Select Committee on Environment, Food and Rural Affairs Minutes of Evidence

Examination of Witnesses (Questions 700 - 719)



  Q700  Chairman: One of the things that intrigues me—maybe part two will deal with that—is that the terms of reference do not seem to have any cost dimension to them and your interim conclusions are a cost-free zone. Why?

  Sir Michael Pitt: We do intend during the second part of the review in the spring to look much more intensively at value for money. What we are trying to be sure of is that the recommendations we come up with are not only the right thing to do but also that they offer cost benefit for the country at large. I agree with you that at this stage we have not done a lot of detailed financial evaluations but that will become a much bigger part of the review this year.

  Mr Hargreaves: The difficulty for us, of course, is that we do not have a pot of money that we can spend ourselves; we are asking the Government and other organisations to spend money in response to our recommendations. What we think we need to do in the final report is to be quite clear about what the potential costs and benefits are so that government and others can make a judgment about what they choose to spend. In the final conclusions we may say, "Here are a range of options; here is their consequential range of costs and benefits" and allow people to make a judgment on the back of that.

  Q701  Chairman: Even if the costing of your shopping list—if we can put your 72 interim conclusions in that way—comes to a number greater than £800 million you will fearlessly publish the number even though it might exceed by a very large amount what the Government have said it can currently afford to spend in this area.

  Sir Michael Pitt: I am absolutely keen that the report is realistic, challenging—perhaps challenging to central government—but also regarded as affordable in the terms of the costs of the recommendations that we come forward with.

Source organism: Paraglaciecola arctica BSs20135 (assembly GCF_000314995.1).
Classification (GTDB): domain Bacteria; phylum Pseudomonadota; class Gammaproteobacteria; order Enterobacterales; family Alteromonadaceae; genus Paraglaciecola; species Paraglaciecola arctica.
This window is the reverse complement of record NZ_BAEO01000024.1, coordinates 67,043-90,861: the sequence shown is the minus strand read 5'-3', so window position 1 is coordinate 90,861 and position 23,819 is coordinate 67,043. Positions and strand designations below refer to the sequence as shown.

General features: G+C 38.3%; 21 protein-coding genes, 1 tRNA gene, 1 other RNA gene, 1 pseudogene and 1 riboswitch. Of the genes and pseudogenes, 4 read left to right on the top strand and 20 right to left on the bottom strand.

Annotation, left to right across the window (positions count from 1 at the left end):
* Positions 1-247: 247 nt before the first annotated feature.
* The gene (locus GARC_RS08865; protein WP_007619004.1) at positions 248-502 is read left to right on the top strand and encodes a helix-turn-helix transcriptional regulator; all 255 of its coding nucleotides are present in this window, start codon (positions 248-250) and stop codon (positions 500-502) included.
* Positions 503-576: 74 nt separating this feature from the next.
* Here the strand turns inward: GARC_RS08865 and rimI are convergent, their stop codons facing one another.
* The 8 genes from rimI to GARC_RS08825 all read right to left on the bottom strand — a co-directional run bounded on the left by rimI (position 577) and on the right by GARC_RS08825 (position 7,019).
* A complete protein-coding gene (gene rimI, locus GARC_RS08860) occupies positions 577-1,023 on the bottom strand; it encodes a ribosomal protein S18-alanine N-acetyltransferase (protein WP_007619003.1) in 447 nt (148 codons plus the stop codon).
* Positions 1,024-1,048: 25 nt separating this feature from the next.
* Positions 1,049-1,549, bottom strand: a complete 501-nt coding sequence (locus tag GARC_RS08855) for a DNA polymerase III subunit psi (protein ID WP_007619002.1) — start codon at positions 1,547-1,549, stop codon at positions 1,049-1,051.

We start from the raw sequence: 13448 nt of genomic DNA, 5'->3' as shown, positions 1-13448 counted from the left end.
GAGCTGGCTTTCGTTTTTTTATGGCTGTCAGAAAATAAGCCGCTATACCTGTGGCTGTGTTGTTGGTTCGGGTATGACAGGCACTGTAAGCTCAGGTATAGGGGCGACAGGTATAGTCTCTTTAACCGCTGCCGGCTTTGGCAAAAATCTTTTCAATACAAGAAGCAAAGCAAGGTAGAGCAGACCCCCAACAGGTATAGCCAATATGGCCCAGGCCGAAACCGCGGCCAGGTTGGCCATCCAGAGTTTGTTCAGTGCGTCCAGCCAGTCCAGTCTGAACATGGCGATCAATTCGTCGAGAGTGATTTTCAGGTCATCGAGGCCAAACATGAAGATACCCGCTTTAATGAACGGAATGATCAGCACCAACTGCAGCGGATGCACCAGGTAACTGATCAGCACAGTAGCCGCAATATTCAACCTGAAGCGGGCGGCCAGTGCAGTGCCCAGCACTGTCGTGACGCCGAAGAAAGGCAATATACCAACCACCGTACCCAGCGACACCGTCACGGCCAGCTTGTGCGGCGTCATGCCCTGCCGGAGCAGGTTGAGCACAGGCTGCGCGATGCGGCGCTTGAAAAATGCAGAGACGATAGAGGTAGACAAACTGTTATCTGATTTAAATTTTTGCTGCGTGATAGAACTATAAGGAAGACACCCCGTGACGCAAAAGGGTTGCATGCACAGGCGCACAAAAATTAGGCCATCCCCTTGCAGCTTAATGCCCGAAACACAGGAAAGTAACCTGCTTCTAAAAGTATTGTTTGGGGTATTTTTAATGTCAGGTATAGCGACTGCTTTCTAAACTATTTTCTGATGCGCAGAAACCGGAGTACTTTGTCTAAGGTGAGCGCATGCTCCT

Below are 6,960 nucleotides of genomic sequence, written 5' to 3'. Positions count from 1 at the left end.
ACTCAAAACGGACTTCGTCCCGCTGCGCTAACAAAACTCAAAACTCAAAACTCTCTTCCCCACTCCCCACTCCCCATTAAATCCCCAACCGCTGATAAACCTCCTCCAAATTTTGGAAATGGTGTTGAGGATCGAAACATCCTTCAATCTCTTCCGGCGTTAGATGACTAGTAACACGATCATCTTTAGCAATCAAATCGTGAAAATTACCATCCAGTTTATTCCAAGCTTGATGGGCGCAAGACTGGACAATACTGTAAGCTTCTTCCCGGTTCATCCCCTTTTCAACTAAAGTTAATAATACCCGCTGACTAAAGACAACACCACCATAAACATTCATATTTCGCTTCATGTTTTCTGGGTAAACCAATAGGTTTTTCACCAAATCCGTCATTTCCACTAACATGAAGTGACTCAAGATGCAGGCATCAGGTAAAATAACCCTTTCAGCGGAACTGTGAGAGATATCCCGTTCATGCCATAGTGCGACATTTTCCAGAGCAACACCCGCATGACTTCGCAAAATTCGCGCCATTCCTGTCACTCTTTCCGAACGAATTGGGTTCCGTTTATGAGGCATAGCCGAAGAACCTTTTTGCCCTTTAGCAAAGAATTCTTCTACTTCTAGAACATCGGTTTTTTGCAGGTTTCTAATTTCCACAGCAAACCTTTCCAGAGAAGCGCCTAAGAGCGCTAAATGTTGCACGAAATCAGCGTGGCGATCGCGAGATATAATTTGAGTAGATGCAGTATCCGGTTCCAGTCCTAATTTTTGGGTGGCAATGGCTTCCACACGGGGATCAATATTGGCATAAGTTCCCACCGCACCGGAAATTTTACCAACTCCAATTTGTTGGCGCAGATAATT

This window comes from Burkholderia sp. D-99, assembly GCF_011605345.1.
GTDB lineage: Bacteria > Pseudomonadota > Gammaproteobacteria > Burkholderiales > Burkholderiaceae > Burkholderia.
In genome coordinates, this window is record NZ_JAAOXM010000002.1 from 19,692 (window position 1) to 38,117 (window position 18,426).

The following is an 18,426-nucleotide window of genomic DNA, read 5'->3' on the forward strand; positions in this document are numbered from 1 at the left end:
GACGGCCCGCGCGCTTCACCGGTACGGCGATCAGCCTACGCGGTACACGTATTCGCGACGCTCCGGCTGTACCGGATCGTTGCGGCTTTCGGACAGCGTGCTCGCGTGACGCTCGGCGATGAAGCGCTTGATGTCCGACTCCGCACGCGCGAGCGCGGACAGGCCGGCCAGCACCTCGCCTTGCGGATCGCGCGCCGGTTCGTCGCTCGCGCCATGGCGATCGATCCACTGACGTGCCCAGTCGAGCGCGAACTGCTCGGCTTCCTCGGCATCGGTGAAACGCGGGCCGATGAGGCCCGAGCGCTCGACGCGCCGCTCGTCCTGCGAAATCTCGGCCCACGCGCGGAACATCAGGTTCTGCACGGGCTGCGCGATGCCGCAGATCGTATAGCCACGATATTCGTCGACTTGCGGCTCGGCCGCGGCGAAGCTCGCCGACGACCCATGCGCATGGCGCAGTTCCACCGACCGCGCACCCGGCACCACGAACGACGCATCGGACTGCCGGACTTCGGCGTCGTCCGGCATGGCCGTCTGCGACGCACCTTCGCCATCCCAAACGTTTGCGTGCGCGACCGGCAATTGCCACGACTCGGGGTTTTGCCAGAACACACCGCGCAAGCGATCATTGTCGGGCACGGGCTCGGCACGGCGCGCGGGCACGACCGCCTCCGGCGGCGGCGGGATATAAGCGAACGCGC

Q702  Chairman: Inevitably there is going to be the odd bit of enquiry between you and the Secretary of State. He rings up and asks how it is going and you say, "Great, we are getting a lot of evidence in, it's really interesting, masses of submissions, great ideas" and he says to you, "It's going to cost a bit this, isn't it? Could you just tone it down because you know the state of Defra's budget?" Are you going to be robustly independent when it comes to putting numbers against these recommendations? You are not going to be influenced by the odd phone call you might get.

  Sir Michael Pitt: I am going to listen very carefully to all the messages and phone calls that I get but ultimately it is my report, I am independent and I am determined it will be done that way.

  Q703  Mr Gray: A moment ago you said that flooding was in the same league as terrorism and flu pandemics. The latter of course we do not know but I found that very difficult language to accept because terrorism is so gigantic. However, in that context, given you think it is that important, I was very worried just now when you said that it had to be affordable. If we had the head of MI6 in front of us talking about terrorism and he said, "We are going to make Britain safer but it has to be affordable; we cannot afford to breach any budgets. It has to be affordable and if unfortunately we cannot afford protection against terrorism then bad luck", there would be a national outcry. What the Chairman was saying was, supposing you looked into this and you came to the conclusion that many billions were required to be spent—to take to its extreme—by using the word "affordable" you are saying that you might not do that. Is that not right?

  Sir Michael Pitt: If—and we are being very hypothetical here—we discover that there is a very strong economic case for spending larger sums of money then the report would say so. Ultimately I acknowledge that it is the role of central government to decide about national priorities and that is always a difficult job for them to do.

  Q704  Chairman: Are you going to be able to address public expectation? What actually should we be protecting ourselves from? If you had been a victim of flooding—we have heard of some harrowing human dimensions to this, people still living in caravans six or seven months afterwards and our heart goes out to those people—they would be absolutely right in saying "I want protection" but in a cash limited world you cannot protect everything. Are you going to be able to offer some guidance to the question what degree of flood protection should the public and businesses in this country actually receive? In other words, what is going to be protected and what can we not protect?